After earning my ham radio technician license on 10/28/2020, I dove head first into the hobby. One of the things that interests me in particular is digital modes and packet radio. At the recommendation of a colleague, and many folks on the Internet, I picked up an OpenSpot3 hotspot. This hotspot is very capable, and is a good fit for my C4FM based Yaesu radios. I made the rounds with AmericaLink and ZombieNet, but initially had no idea these were not actually Wires-X rooms, but rather, other entry points accessible to hotspots that were being bridged to their native existence. Ok, got it, I think. In essence, my first visit to the digital ham world was via my local clubs dual-mode (FM & C4FM digital) repeater. Armed with the frequency and tone info from RepeaterBook , and fumbling my way through learning to program my new FT3DR , I was speaking digital. This repeater in particular is part of a set of repeaters in my general geography, which are all integrated via a device cal
In my job, I am commonly tasked with looking at misbehaving or underperforming data center, campus, and wide-area networks. It’s no secret that this can be a difficult task, often exacerbated by lack of context, old (no?) documentation, lack of access, and time criticality. I’ve come up with the following set of show commands that I can run, or a customer can run on my behalf, on key components in the environment to get my bearings and start developing hypotheses quickly. I typically encounter Cisco ISR, ASR, Catalyst and Nexus in my travels, and this configlet runs the gamut across some different capabilities and CLI syntax. https://gist.github.com/craigbruenderman/5b73d307ea17e7e3b31c012ab68ccda2
I’ve been working with the Cisco SD-WAN (formerly Viptela) products since about March of 2018. Now that I have a pretty good feel for the product and its capabilities and caveats, I’ve been toying with its REST API for the last few weeks. At the moment, there are no published SDK’s for working with this API. So, to avoid the yak shaving of dealing directly with REST resources, I began to write a Python SDK. I’m first tackling the readers functions that are useful to me via GET methods, and then I’ll start to sprinkle in provisioning and updating methods. Have a look at my Viptela-Tool Github Project, but be gentle - I am not a professional software developer.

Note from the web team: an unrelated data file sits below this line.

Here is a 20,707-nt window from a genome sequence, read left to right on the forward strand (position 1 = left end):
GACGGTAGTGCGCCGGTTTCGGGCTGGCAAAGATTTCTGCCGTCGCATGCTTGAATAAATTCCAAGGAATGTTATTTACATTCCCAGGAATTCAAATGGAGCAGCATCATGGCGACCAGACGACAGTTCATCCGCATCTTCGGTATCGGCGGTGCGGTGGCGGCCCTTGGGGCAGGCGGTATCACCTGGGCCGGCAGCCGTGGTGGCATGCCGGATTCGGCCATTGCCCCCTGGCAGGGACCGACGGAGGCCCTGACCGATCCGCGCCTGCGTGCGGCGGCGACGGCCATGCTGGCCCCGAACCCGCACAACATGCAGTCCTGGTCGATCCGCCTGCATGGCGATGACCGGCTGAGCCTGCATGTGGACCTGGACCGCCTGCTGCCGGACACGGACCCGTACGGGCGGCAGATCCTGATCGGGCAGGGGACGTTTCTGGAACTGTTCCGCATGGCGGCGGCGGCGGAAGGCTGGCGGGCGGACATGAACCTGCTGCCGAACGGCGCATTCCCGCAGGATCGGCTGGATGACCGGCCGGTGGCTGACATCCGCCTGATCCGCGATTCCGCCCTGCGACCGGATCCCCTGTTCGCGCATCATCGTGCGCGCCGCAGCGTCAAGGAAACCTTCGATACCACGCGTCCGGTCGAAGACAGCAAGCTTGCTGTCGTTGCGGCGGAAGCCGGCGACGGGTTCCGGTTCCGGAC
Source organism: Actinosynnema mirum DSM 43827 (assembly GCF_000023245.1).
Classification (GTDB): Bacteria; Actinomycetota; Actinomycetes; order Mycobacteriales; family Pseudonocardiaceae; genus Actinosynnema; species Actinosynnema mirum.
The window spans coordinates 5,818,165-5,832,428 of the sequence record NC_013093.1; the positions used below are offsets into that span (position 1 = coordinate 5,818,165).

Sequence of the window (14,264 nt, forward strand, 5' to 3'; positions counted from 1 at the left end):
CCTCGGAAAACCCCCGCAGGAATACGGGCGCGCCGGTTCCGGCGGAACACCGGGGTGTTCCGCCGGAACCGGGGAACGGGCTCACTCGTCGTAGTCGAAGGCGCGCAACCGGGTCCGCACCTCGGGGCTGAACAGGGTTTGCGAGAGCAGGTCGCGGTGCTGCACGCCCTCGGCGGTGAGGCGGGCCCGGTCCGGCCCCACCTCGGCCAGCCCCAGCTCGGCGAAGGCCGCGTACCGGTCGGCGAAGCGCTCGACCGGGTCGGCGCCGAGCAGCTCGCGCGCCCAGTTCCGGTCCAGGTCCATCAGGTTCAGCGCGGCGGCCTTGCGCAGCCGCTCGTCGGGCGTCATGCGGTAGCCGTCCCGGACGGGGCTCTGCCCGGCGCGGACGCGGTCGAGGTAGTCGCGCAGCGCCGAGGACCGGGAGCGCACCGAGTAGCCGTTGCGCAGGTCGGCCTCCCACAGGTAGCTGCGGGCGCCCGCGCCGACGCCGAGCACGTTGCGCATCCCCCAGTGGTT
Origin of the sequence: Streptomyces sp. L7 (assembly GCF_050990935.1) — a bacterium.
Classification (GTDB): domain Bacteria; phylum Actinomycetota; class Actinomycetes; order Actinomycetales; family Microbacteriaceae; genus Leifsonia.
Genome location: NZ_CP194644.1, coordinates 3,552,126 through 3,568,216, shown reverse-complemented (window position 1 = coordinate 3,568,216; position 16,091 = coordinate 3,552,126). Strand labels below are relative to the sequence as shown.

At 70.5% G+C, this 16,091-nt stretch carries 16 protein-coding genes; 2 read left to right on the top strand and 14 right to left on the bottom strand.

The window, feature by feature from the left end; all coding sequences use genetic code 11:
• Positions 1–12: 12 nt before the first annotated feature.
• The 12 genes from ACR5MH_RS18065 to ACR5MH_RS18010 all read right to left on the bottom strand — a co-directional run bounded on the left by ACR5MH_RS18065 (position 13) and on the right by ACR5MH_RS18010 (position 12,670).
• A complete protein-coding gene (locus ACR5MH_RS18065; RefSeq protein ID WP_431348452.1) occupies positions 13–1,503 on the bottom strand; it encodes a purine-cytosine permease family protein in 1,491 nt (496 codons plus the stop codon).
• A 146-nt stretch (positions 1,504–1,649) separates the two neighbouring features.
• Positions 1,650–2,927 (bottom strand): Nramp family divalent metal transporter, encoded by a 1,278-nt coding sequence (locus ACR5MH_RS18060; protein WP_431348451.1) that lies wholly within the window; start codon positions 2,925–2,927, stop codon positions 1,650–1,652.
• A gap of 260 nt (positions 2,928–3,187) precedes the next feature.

Intro I've been working various flavors of SD-WAN for some time - arguably going back to my DMVPN days. The hotness these days seems to be around Velocloud, Viptela (Cisco SD-WAN), and SilverPeak. Today I want to focus on Velocloud, and specifically, what it takes to get a virtual Velocloud edge deployed and functioning in AWS. Head over here if you need background on the Velocloud solution. Counter to the spirit of gross marketing oversimplification, I've used a baker's dozen different tools and stacked up enough TLA's to give myself a nosebleed. Velocloud has its own share of nouns, and AWS adds to that plenty more technical debt concepts to make it interesting. It was quite a struggle to get all this going from scratch, so it seemed like a good idea to capture it in Terraform in order to stand up / tear down on-demand, and capture as many of the touch points I could in code. So strap in, it's time Terraform time. Demo Goal We're going